megamanx00Intel doesn't want nVidia making money off them and they don't want to loose share to AMD. The Power VR may or may not be as fast as ION or the GPU in Fusion, but may end up preforming better in games if the the Atom gets a good increase in CPU performance. That's due to the wimpy CPU performance of current Fusion parts -_-



    If Intel knew how to make gpu's they wouldn't have to worry about either company.
  • 0 Hide
    Tomtompiper , May 11, 2011 4:19 PM
    I am fairly sure GMA500 was a PowerVR chipset, and that has been in Atom chipsets for years.
  • 2 Hide
    fir_ser , May 11, 2011 4:20 PM
    mchufIf Intel knew how to make gpu's they wouldn't have to worry about either company.

    Your statement is true.
  • 0 Hide
    Aravind Aarumugam , May 11, 2011 5:13 PM
    Quote:
    Intel doesn't want nVidia making money off them and they don't want to loose share to AMD. The Power VR may or may not be as fast as ION or the GPU in Fusion, but may end up preforming better in games if the the Atom gets a good increase in CPU performance. That's due to the wimpy CPU performance of current Fusion parts -_-


    I believe that would never happen. Atom can't play some of the games even an casual gamer want's to play and intel would not risk giving Atom a boost if it is given then it'll eat up the i3 and the old dual and c2d's market share which seem to be an better option.
  • 0 Hide
    cybr , May 11, 2011 5:14 PM
    Very nice.. I can see this being used in Windows based tablets very soon.
  • 1 Hide
    cybr , May 11, 2011 5:20 PM
    Aravind has a point... the econo-chip is now required to perform admirably for gaming. No longer are the econo-chips able to be a competitive processor unless it has video/gaming ability, for use in tablets, etc.
  • 1 Hide
    Anonymous , May 11, 2011 6:44 PM
    megamanX00: If the CPU performance of the entry level fusion parts is "wimpy" but it still beats the fastest Atom CPU, what does that make Atom?

    PS: It won't do Intel a bit of good to clock Atom to 2.1ghz, it still won't beat the "wimpy" AMD CPU.
  • 0 Hide
    RobinPanties , May 11, 2011 7:40 PM
    cybrAravind has a point... the econo-chip is now required to perform admirably for gaming. No longer are the econo-chips able to be a competitive processor unless it has video/gaming ability, for use in tablets, etc.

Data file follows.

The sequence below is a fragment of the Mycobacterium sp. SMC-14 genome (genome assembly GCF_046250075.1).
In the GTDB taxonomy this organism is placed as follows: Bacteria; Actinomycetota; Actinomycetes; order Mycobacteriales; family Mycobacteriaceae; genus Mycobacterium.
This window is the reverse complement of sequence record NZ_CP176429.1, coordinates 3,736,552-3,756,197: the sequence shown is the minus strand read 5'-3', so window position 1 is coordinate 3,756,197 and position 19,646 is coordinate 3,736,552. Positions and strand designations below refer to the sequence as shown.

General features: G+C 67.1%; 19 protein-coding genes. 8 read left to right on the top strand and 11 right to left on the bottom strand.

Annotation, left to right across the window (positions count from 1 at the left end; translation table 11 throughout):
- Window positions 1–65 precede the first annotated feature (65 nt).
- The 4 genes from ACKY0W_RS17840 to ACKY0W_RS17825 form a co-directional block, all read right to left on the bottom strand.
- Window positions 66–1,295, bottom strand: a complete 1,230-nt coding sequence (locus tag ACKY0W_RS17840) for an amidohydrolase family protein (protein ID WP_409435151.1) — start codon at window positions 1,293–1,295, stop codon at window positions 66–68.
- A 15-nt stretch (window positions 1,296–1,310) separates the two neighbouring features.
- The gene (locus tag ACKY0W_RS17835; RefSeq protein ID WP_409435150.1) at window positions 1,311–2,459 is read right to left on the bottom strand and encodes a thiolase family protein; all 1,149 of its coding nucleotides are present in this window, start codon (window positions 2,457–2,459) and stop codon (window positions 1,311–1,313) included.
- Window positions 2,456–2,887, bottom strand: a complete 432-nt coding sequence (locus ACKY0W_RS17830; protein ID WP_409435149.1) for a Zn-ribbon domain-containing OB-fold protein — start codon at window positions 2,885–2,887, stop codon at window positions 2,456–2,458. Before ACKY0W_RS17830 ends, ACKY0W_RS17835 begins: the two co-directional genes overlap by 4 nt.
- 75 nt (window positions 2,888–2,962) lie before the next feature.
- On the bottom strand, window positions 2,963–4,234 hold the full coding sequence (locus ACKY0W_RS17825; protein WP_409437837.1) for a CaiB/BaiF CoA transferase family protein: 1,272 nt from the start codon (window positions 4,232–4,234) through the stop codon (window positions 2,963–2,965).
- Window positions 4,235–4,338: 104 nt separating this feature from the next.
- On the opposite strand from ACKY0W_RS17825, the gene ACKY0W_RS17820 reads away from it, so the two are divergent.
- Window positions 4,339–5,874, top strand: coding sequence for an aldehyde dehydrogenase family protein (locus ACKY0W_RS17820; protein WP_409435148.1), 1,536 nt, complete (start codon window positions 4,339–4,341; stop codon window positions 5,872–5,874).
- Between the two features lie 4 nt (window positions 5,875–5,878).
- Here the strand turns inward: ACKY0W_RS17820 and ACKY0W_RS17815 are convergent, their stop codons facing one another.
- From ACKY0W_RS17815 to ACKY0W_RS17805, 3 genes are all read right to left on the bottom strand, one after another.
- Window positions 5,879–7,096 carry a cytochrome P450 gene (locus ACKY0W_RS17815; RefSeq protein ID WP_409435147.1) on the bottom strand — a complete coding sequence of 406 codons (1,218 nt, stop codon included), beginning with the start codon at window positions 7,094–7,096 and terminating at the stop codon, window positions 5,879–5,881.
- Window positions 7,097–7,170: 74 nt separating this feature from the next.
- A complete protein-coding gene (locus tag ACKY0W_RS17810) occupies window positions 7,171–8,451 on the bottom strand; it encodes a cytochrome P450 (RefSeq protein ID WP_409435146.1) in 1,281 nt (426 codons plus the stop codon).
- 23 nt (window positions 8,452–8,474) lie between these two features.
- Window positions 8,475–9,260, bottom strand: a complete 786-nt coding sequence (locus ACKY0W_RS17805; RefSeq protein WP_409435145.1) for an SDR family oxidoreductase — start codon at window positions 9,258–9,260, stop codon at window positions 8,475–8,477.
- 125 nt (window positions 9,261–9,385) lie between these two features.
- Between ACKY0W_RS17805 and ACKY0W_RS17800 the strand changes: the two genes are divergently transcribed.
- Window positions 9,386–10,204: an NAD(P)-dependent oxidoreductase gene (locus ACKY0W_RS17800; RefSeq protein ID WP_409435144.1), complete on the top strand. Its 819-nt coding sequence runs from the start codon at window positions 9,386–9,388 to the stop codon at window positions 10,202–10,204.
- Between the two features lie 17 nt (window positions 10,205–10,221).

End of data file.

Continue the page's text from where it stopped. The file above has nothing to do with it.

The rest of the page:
Haven't you heard? tablets are replacing netbooks... [according to some analysts; obviously that's debatable] anyway, atom chips were for netbooks. These will be still be for netbooks possibly, but more likely targeting tablets... they offer less, but command a higher price, and currently the market is doing well. They support DirectX, so they can make Windows 7 tablet makers happy, Intel already provides desktop chips for Apple, they might be looking to steal some business by snagging iPad business as well, they do afterall have a working relationship with Apple these days, and if Apple is already using chips based on PowerVR, they might find it easier and cheaper to just buy all their chips from Intel... and Aravind's point about Intel not "risking" a boost in Atom's performance because it would cut into i3's marketshare doesn't seem to add up to me because:
    1. i3's are much more powerful, designed for laptops and desktops, so, these chips aren't going to cut into i3 business unless (see #2)
    2. Tablets start to cut into laptop business significantly, which would then passively hurt i3 sales

    The only problem with that logic is, if Intel pulls it off, then they sell more Atom's which are probably cheaper to make at the expense of selling less i3's. Either way they win, which is LESS risky. If they stay away from tablets and tablets continue to boom and/or completely kill the laptop market... then Intel isn't selling i3's anyways... so, it'd be more risky for them to put all their eggs into the i3 basket...

    IMO, Intel needs a short term strategic move against ARM chips. ARM chips are small & low powered, but they are quickly adding cores and speed. However, they can't compare to the general purpose logic of Intel desktop chips... but, Intel CPU's are similtaneously decreasing in size and adding cores and speed. It's only a matter of time before Intel multi-core offerings are small and low power enough to compete in tiny form factors...